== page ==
Perpetual’s top stock picker Anthony Aboud makes his money running against the crowd and this is why property trusts like Charter Hall are sitting right the top his list right now.
Some of the top fund managers in the country will on Friday pitch their best investment ideas to the Sohn Hearts & Minds conference.
Twenty students from Kingston High School have been given the opportunity to attend the prestigious Sohn Hearts & Minds conference this week.
Gerry Cardinale, the owner of AC Milan and a host of other soccer, cricket, baseball and ice hockey assets is trying to double his money in the ‘resilient’ asset class.
Carleton’s conviction will be on full display on Friday, when he makes his third appearance at the annual Sohn Hearts & Minds Investment Leaders Conference, where stock-pickers share their best ideas in the name of medical research.
James Miller, a portfolio manager at Firetrail Investments, believes investors need to stop seeing the global decarbonisation push as a risk – and start seeing it as an opportunity.
Maggie O'Neill, Head of Marketing and Operations at HM1 joined Nick Griffin, CIO of Munro Partners to discuss the history of Hearts & Minds, Munro Partners' involvement and Nick's upcoming stock pitch.
Bob Desmond is Head of Claremont Global and Co-Portfolio Manager. He will present at the Sohn Hearts & Minds Investment Leaders Conference in Tasmania on November 18.
An increasing intransigence from authorities in Beijing toward private enterprise - and harsh pandemic restrictions - might be keeping some investors away, but the same factors are creating good opportunities in Chinese stocks.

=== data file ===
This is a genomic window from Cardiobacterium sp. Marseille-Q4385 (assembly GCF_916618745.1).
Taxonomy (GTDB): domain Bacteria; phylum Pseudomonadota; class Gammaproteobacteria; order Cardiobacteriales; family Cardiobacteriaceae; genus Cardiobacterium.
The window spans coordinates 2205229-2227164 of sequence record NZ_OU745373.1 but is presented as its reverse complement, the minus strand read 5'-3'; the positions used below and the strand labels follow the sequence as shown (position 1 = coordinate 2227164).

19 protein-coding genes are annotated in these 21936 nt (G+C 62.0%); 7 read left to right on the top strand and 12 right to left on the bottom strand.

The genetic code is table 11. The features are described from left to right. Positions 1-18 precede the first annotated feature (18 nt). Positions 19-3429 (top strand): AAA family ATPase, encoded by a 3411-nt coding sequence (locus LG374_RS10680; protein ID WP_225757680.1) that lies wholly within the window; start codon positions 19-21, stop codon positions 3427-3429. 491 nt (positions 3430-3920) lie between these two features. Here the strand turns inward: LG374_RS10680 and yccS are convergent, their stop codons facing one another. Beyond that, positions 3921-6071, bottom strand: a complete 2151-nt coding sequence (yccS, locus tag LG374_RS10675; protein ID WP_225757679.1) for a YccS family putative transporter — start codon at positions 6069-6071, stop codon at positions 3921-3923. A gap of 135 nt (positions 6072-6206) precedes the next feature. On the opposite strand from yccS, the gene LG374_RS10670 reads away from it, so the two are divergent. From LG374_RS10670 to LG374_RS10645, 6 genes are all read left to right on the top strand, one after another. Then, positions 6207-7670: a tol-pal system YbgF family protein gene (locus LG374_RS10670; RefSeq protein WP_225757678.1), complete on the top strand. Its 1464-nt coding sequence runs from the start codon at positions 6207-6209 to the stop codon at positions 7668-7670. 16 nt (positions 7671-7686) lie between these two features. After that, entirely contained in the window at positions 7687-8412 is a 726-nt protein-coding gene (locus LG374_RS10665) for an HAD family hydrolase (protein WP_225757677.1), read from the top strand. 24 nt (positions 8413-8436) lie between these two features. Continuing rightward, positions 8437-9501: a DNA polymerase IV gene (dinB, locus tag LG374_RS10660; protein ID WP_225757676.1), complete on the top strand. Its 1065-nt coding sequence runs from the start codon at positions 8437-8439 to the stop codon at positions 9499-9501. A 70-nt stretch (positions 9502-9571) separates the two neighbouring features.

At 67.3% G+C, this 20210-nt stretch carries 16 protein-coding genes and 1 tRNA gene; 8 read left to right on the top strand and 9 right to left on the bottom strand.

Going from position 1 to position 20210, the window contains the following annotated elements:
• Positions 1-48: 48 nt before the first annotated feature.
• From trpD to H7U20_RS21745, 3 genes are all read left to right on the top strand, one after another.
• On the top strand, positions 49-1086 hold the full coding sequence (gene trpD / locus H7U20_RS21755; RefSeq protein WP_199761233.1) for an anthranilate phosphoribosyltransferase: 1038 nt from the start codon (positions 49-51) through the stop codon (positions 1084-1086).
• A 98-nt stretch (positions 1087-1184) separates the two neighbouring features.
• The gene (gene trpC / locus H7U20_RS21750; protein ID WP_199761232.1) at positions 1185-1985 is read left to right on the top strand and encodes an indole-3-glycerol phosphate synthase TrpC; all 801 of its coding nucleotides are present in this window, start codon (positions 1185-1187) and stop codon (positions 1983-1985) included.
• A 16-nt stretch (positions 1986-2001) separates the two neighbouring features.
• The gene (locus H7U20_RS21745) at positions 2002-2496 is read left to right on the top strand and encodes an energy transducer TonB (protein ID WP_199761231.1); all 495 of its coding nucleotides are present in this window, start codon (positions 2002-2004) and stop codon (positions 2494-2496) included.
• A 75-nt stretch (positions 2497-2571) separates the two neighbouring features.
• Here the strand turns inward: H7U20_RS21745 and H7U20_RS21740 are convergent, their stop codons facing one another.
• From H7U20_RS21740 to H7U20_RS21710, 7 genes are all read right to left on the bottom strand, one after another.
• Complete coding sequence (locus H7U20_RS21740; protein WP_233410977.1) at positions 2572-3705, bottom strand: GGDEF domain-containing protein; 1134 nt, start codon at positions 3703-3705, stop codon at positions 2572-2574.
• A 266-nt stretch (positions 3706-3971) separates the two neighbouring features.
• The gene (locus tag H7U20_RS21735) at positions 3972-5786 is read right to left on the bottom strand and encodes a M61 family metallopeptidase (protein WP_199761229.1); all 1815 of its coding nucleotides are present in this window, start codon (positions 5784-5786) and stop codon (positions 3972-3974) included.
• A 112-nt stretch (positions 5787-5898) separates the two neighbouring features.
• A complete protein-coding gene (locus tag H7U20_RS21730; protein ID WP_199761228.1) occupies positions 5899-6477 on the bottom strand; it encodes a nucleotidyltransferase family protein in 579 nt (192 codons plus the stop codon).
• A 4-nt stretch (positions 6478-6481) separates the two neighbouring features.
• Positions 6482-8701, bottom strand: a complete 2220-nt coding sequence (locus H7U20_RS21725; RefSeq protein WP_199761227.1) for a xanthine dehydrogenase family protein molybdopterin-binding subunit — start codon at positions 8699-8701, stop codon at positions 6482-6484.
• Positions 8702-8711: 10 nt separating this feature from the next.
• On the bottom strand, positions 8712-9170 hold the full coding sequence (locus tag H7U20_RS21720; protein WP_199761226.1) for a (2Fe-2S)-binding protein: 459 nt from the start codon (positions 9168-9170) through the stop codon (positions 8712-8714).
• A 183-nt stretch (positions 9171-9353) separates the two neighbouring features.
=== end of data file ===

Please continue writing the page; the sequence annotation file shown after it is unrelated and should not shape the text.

Joyce Meng is a presenter at this year’s Sohn Hearts & Minds Investment Leaders Conference on November 18, which takes place in Hobart and aims to raise money for medical research.
Founder, CIO and CEO of Eminence Capital Ricky Sandler talks about his journey launching the $5.7 billion dollar asset manager, how the market has changed over the past decade and his motivations for participating in this year's Sohn Hearts & Minds conference.
Munro’s Nick Griffin on why he prefers Alphabet and Amazon over Meta, shorting industrials and Chinese equities, and his top picks for the energy transition.
When Auscap Asset Management founder Tim Carleton tips a stock at this month’s Sohn Hearts & Minds conference in Hobart, he doubts it will be a name that shocks investors.
The veteran fund manager says the most uncertain period of his career will deliver huge opportunities – providing his firm can stick to its system.
One of the nation’s most influential fund managers has warned that investment markets have entered a “new phase”, with hidden risks in the form of debt sitting in super funds, private equity and big investors that is set to test the financial system.
Speaking to The Australian Financial Review before the Sohn Hearts & Minds conference, Sandler named global on-demand ride-sharing and food delivery service Uber Technologies among his top picks, alongside real estate marketplace Zillow.
When former Amcor chief executive Ken MacKenzie was named the new chairman of BHP five years ago, that was a sign for top-rated fund manager Peter Cooper to move back into the mining giant.